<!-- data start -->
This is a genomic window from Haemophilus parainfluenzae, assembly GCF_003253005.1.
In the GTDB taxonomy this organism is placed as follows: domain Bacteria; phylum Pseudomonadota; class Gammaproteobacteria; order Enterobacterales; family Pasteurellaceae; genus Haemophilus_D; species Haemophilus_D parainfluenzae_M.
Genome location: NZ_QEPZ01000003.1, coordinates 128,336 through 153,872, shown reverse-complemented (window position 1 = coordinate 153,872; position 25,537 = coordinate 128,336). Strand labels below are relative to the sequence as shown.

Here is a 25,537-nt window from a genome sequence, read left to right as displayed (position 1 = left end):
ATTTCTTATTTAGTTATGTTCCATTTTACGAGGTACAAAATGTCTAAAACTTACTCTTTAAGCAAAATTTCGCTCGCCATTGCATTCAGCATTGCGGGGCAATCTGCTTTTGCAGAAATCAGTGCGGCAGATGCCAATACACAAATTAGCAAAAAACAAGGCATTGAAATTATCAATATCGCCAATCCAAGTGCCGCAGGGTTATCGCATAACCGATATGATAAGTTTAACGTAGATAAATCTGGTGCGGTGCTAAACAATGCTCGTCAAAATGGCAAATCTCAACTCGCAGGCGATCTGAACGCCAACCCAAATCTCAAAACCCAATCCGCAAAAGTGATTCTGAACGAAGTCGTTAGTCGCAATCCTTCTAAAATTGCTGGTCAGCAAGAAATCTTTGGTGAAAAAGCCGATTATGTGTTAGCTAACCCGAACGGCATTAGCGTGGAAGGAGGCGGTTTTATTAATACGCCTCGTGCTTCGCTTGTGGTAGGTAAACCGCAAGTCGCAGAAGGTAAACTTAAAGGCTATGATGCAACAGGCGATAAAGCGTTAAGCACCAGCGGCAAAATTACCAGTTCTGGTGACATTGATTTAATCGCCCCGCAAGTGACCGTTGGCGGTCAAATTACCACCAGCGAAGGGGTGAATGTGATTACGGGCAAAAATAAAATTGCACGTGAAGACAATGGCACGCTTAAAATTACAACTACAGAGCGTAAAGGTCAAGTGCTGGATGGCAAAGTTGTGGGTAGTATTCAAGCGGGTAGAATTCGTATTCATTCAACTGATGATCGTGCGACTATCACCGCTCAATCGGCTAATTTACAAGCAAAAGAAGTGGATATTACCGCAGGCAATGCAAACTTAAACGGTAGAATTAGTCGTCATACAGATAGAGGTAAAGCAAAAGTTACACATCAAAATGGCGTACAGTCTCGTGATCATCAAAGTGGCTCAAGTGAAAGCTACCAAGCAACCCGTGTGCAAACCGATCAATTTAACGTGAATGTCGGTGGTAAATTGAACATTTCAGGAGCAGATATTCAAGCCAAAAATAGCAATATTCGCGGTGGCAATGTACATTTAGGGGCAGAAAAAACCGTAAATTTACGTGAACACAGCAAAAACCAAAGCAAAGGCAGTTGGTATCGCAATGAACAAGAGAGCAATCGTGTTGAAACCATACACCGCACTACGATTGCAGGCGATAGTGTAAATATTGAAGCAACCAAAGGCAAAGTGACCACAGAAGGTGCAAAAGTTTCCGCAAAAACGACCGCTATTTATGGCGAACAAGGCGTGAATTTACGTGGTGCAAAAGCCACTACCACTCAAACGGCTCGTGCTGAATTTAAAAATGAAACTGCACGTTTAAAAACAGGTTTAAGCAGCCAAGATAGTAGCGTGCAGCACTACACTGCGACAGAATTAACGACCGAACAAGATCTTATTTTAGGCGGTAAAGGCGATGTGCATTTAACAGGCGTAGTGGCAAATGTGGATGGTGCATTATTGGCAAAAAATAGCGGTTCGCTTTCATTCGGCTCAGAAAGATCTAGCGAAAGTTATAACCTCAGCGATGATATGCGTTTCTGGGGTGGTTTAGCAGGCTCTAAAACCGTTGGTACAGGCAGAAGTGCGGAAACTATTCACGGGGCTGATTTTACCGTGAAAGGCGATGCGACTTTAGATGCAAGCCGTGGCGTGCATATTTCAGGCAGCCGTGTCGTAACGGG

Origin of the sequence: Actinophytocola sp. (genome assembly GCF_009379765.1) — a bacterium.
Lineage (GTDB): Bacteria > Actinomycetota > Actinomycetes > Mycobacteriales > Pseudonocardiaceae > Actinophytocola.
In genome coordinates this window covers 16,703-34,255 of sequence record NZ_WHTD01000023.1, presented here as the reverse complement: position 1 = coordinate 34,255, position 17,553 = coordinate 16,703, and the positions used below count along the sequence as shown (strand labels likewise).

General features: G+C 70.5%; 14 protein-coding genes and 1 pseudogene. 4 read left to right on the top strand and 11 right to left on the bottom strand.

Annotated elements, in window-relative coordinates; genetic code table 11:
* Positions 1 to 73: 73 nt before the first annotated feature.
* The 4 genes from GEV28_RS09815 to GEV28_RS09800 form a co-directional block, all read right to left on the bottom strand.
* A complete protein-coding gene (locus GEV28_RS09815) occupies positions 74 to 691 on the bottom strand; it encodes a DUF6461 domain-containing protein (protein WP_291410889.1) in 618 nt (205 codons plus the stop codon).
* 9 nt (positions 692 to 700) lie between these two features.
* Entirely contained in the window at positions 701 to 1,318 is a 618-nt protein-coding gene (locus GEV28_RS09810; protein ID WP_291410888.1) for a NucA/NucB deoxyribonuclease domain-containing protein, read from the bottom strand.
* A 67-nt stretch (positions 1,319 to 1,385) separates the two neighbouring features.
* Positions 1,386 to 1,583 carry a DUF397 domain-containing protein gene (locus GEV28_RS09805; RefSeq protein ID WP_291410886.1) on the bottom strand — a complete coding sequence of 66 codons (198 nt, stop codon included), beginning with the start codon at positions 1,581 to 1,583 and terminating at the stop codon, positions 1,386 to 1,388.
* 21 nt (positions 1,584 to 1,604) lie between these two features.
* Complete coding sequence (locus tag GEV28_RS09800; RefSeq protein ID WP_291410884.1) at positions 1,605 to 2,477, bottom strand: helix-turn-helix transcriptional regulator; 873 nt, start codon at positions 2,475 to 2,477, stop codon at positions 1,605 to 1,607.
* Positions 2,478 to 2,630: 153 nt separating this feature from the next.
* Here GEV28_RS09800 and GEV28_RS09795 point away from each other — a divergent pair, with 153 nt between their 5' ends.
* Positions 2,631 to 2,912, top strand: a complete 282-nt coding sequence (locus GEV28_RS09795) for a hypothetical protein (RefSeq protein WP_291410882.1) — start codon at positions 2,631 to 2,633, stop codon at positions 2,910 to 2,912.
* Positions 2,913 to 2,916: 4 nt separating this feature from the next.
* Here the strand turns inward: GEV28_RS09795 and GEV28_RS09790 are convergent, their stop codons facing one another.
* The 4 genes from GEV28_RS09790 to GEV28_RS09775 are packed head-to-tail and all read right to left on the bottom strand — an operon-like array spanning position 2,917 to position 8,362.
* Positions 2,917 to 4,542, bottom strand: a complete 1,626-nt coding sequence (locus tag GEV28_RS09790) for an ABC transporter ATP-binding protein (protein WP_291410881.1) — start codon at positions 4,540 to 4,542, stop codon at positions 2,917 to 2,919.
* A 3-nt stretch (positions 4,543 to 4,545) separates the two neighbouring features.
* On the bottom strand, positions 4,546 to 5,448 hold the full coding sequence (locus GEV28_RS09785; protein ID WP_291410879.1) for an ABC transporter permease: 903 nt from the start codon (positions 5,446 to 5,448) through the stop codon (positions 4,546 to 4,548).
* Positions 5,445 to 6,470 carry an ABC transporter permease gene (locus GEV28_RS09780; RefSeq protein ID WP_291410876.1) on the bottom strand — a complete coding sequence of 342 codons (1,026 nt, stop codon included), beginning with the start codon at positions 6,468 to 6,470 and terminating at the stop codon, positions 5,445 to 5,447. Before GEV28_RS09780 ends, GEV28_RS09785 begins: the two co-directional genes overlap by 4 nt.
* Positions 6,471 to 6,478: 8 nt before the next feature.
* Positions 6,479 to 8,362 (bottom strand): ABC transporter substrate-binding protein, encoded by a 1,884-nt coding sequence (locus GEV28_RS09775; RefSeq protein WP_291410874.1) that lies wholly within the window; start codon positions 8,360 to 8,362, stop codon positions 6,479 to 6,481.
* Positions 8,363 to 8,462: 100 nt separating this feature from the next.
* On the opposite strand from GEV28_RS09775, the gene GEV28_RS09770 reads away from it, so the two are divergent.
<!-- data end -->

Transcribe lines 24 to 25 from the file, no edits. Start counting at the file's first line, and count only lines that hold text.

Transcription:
* Here the strand turns inward: GEV28_RS09795 and GEV28_RS09790 are convergent, their stop codons facing one another.
* The 4 genes from GEV28_RS09790 to GEV28_RS09775 are packed head-to-tail and all read right to left on the bottom strand — an operon-like array spanning position 2,917 to position 8,362.